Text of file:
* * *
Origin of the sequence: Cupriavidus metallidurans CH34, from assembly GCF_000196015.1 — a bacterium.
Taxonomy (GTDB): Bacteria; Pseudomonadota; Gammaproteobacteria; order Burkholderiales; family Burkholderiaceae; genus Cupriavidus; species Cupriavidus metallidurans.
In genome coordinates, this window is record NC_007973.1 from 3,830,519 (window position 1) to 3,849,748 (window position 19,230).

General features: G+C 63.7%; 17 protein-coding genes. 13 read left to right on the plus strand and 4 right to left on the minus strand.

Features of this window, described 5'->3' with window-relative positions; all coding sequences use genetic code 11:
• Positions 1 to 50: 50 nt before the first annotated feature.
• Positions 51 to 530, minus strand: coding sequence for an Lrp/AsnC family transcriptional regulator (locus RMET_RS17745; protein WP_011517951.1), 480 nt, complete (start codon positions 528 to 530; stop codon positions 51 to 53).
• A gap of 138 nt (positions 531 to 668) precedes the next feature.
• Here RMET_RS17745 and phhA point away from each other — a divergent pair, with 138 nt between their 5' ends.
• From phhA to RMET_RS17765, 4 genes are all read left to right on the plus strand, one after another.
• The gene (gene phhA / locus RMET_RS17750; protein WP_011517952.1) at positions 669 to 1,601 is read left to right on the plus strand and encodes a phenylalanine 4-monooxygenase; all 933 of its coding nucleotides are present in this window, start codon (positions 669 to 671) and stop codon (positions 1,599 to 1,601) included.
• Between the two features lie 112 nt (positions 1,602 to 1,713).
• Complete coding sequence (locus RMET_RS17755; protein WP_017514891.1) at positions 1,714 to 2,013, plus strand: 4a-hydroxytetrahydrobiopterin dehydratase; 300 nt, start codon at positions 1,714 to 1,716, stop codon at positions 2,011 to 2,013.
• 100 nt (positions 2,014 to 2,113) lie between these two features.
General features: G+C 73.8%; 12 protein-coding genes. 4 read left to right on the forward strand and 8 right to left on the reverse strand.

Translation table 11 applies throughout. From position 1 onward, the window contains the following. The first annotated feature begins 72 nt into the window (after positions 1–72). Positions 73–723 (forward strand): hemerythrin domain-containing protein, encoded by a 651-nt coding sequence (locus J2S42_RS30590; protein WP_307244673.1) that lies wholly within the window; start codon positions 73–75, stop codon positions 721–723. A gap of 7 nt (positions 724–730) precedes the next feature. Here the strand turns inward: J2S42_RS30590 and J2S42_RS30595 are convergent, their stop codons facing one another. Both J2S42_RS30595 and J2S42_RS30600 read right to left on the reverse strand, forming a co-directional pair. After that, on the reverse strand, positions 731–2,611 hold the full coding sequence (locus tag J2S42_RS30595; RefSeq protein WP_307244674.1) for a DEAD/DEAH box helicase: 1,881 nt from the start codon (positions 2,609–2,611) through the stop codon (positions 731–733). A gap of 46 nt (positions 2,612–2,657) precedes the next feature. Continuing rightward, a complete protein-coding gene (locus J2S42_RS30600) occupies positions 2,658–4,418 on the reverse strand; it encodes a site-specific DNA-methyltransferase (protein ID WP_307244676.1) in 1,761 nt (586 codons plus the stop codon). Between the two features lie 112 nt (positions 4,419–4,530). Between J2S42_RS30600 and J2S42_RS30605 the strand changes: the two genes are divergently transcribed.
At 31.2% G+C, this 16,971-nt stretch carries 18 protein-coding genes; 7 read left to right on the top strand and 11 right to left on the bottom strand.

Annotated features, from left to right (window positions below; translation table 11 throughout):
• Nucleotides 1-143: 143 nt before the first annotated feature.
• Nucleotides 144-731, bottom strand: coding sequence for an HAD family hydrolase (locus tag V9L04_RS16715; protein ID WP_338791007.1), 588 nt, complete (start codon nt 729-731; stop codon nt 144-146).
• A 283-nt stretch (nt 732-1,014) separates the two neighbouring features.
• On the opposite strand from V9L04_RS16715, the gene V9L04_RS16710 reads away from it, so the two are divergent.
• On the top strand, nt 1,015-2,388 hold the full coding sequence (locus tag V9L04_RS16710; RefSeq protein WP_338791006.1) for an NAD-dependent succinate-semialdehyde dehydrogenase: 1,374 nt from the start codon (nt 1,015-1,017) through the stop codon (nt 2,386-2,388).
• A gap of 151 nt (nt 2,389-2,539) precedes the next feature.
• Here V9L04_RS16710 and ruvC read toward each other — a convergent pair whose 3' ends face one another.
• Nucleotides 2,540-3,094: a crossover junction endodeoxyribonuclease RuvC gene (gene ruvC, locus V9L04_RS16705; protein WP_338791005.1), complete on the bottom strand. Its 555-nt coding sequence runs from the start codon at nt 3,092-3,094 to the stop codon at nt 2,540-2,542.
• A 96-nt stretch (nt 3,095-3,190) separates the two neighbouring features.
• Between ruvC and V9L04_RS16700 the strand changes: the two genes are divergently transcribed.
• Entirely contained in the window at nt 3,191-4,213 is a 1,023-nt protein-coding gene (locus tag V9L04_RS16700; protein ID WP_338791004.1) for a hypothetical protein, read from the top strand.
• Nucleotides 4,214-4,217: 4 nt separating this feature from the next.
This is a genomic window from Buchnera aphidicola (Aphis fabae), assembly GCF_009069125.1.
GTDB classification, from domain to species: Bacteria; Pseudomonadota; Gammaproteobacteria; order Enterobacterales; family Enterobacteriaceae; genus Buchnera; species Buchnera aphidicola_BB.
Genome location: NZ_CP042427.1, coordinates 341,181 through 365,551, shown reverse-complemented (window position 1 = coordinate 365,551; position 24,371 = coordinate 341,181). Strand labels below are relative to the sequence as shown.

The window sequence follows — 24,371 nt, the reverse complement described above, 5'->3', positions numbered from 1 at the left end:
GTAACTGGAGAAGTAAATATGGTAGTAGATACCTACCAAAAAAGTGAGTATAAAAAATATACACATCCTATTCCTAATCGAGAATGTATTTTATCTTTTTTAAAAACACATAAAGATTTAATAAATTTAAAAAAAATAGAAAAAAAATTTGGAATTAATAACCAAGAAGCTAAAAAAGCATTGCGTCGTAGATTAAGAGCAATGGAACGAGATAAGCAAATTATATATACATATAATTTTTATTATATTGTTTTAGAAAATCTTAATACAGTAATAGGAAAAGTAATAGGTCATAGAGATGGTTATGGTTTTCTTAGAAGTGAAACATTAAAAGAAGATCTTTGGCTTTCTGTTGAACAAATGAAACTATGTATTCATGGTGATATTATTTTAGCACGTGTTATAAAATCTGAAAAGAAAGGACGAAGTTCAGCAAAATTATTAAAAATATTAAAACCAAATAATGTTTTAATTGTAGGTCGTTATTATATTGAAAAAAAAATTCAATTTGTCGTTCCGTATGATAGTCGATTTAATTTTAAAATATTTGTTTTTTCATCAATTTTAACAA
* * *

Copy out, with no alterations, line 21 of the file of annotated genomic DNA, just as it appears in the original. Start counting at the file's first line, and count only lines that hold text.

• A 283-nt stretch (nt 732-1,014) separates the two neighbouring features.